ST. LOUIS–As the nation pauses to remember the life and work of Dr. Martin Luther King Jr. on the national holiday in his honor, we look back at some of the visits he made to St. Louis.

The Missouri Historical Society says Dr. King may have made as many as nine visits to the area between 1954 and 1964.

In 1954, he addressed a gathering of the National Baptist Convention in St. Louis. He returned three years later on April 10, 1957, for a Freedom Rally at Kiel Auditorium organized by the Citizens Group of Greater St. Louis, a coalition of ministerial groups. His visit came on the heels of the Montgomery bus boycott.

“It’s good to be in St. Louis, for I’m happy to see the progress that has been made and that is being made in the area of human relations. In a quiet and dignified manner, integration has moved on amazingly well and this city is to be commended. Certainly the Deep, the cities in the Deep South have a great deal to learn from a city like St. Louis. It proves that integration can be brought into being without a lot of trouble, that it can be done smoothly and peacefully. This city is to be commended for that.”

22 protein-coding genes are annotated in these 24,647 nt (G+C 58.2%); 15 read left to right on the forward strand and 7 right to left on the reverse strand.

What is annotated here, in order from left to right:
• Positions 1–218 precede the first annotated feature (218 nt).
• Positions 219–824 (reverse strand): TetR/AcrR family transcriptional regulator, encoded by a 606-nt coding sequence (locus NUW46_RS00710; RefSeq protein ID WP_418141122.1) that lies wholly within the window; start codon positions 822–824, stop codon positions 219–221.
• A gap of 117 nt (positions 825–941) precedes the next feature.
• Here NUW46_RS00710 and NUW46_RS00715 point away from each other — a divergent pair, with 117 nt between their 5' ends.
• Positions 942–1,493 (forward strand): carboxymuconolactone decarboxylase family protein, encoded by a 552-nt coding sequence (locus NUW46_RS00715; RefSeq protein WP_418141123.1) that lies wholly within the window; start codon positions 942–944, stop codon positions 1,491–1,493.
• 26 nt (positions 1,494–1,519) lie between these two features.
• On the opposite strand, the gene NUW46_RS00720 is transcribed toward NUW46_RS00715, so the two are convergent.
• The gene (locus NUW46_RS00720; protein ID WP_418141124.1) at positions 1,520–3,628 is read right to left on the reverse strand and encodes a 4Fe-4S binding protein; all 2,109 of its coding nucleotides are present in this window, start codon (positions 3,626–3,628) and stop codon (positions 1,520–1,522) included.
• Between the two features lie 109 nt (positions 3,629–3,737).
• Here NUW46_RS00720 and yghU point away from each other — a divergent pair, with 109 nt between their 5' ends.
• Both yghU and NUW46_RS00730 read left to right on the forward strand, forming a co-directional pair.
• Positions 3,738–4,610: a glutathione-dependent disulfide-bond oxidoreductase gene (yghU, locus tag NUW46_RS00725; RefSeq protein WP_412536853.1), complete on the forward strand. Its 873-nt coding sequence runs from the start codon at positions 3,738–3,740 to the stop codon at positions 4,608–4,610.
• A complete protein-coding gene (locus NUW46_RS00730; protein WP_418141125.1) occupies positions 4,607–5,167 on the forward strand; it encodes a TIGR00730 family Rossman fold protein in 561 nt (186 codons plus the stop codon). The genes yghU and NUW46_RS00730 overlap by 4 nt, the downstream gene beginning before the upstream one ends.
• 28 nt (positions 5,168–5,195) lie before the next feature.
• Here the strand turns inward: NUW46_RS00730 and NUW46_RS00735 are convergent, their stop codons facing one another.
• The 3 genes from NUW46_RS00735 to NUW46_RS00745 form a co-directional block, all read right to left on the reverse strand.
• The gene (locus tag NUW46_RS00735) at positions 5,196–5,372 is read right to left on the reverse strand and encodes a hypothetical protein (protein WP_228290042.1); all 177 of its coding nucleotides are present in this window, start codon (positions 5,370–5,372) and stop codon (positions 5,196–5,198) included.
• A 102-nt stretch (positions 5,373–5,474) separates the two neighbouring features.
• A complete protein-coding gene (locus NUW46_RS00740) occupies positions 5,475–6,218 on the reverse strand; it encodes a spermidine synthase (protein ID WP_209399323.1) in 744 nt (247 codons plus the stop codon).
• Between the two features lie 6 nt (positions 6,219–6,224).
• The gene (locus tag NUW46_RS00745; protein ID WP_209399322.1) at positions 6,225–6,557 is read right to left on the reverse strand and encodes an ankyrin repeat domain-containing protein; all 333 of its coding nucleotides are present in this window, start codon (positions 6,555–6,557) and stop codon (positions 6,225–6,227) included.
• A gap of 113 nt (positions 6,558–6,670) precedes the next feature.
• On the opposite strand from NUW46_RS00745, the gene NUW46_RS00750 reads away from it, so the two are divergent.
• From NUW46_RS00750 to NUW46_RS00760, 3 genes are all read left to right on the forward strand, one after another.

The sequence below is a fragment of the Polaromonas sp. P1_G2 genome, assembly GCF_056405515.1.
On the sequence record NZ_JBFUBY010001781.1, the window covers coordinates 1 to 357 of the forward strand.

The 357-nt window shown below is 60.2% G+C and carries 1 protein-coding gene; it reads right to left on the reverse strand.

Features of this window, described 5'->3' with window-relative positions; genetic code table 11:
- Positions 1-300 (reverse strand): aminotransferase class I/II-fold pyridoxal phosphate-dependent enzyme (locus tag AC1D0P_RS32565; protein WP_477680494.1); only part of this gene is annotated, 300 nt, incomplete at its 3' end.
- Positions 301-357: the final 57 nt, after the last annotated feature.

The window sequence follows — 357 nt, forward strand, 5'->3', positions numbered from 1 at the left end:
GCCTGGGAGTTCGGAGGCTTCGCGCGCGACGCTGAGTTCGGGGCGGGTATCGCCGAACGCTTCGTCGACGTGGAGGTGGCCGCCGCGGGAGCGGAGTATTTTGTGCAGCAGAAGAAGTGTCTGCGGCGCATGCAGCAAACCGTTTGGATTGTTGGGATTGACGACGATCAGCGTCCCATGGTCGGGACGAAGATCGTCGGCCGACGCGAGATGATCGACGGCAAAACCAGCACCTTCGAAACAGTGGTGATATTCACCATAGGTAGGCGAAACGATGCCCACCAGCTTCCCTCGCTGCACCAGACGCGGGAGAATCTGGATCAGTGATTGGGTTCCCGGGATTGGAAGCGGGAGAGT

He returned in December of that year and then in 1960, for a visit to United Hebrew Temple where he addressed “The Future of Integration”.

In 1964, Dr. King came to the campus of Saint Louis University, months after the “I Have A Dream” speech and just days before he would be awarded the Nobel Peace Prize. He spoke at the West Pine Gym.

“He just had a rhythm and a way of speaking that was mesmerizing, I mean you were so captivated by it,” Alice Lemp, a SLU graduate who attended the event said in a YouTube video created by the school to mark the occasion.

“We came out of it feeling like we could just move mountains,” Betty Patton, another SLU grad who was there said in the video.